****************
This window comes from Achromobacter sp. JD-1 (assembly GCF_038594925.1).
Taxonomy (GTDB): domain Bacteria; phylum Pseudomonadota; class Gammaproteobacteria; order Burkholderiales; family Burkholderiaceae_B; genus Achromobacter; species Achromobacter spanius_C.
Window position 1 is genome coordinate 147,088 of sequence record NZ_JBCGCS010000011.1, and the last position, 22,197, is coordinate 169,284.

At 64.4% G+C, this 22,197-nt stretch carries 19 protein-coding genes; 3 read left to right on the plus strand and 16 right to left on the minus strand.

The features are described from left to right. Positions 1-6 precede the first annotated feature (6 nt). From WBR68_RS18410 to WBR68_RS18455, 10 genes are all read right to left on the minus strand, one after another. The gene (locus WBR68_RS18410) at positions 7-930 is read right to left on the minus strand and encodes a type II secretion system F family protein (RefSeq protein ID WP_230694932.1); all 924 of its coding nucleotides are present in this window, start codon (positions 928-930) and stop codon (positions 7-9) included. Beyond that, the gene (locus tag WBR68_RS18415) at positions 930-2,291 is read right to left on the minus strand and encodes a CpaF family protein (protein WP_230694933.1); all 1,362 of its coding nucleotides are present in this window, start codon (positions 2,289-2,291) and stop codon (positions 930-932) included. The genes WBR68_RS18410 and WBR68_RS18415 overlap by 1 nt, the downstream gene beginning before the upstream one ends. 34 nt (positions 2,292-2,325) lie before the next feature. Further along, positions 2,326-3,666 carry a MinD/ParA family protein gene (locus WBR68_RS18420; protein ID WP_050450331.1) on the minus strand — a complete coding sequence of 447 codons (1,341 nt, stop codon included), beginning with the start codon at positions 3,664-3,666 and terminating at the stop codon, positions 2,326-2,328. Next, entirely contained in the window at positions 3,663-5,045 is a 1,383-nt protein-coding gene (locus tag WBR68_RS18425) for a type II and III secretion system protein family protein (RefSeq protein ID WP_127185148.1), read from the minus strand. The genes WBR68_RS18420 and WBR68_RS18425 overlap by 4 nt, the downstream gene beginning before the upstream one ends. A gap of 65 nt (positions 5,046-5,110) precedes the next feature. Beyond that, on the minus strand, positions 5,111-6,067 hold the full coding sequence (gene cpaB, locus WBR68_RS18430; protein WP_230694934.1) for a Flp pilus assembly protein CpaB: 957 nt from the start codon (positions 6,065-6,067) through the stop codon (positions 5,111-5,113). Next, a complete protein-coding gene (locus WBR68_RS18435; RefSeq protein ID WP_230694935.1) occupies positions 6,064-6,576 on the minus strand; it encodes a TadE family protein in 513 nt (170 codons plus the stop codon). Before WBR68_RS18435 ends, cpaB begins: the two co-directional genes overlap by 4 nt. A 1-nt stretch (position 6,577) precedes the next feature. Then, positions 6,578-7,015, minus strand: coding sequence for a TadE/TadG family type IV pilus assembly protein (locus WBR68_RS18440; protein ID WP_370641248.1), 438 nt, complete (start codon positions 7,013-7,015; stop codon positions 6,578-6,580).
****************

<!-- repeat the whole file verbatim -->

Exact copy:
This window comes from Achromobacter sp. JD-1 (assembly GCF_038594925.1).
Taxonomy (GTDB): domain Bacteria; phylum Pseudomonadota; class Gammaproteobacteria; order Burkholderiales; family Burkholderiaceae_B; genus Achromobacter; species Achromobacter spanius_C.
Window position 1 is genome coordinate 147,088 of sequence record NZ_JBCGCS010000011.1, and the last position, 22,197, is coordinate 169,284.

At 64.4% G+C, this 22,197-nt stretch carries 19 protein-coding genes; 3 read left to right on the plus strand and 16 right to left on the minus strand.

The features are described from left to right. Positions 1-6 precede the first annotated feature (6 nt). From WBR68_RS18410 to WBR68_RS18455, 10 genes are all read right to left on the minus strand, one after another. The gene (locus WBR68_RS18410) at positions 7-930 is read right to left on the minus strand and encodes a type II secretion system F family protein (RefSeq protein ID WP_230694932.1); all 924 of its coding nucleotides are present in this window, start codon (positions 928-930) and stop codon (positions 7-9) included. Beyond that, the gene (locus tag WBR68_RS18415) at positions 930-2,291 is read right to left on the minus strand and encodes a CpaF family protein (protein WP_230694933.1); all 1,362 of its coding nucleotides are present in this window, start codon (positions 2,289-2,291) and stop codon (positions 930-932) included. The genes WBR68_RS18410 and WBR68_RS18415 overlap by 1 nt, the downstream gene beginning before the upstream one ends. 34 nt (positions 2,292-2,325) lie before the next feature. Further along, positions 2,326-3,666 carry a MinD/ParA family protein gene (locus WBR68_RS18420; protein ID WP_050450331.1) on the minus strand — a complete coding sequence of 447 codons (1,341 nt, stop codon included), beginning with the start codon at positions 3,664-3,666 and terminating at the stop codon, positions 2,326-2,328. Next, entirely contained in the window at positions 3,663-5,045 is a 1,383-nt protein-coding gene (locus tag WBR68_RS18425) for a type II and III secretion system protein family protein (RefSeq protein ID WP_127185148.1), read from the minus strand. The genes WBR68_RS18420 and WBR68_RS18425 overlap by 4 nt, the downstream gene beginning before the upstream one ends. A gap of 65 nt (positions 5,046-5,110) precedes the next feature. Beyond that, on the minus strand, positions 5,111-6,067 hold the full coding sequence (gene cpaB, locus WBR68_RS18430; protein WP_230694934.1) for a Flp pilus assembly protein CpaB: 957 nt from the start codon (positions 6,065-6,067) through the stop codon (positions 5,111-5,113). Next, a complete protein-coding gene (locus WBR68_RS18435; RefSeq protein ID WP_230694935.1) occupies positions 6,064-6,576 on the minus strand; it encodes a TadE family protein in 513 nt (170 codons plus the stop codon). Before WBR68_RS18435 ends, cpaB begins: the two co-directional genes overlap by 4 nt. A 1-nt stretch (position 6,577) precedes the next feature. Then, positions 6,578-7,015, minus strand: coding sequence for a TadE/TadG family type IV pilus assembly protein (locus WBR68_RS18440; protein ID WP_370641248.1), 438 nt, complete (start codon positions 7,013-7,015; stop codon positions 6,578-6,580).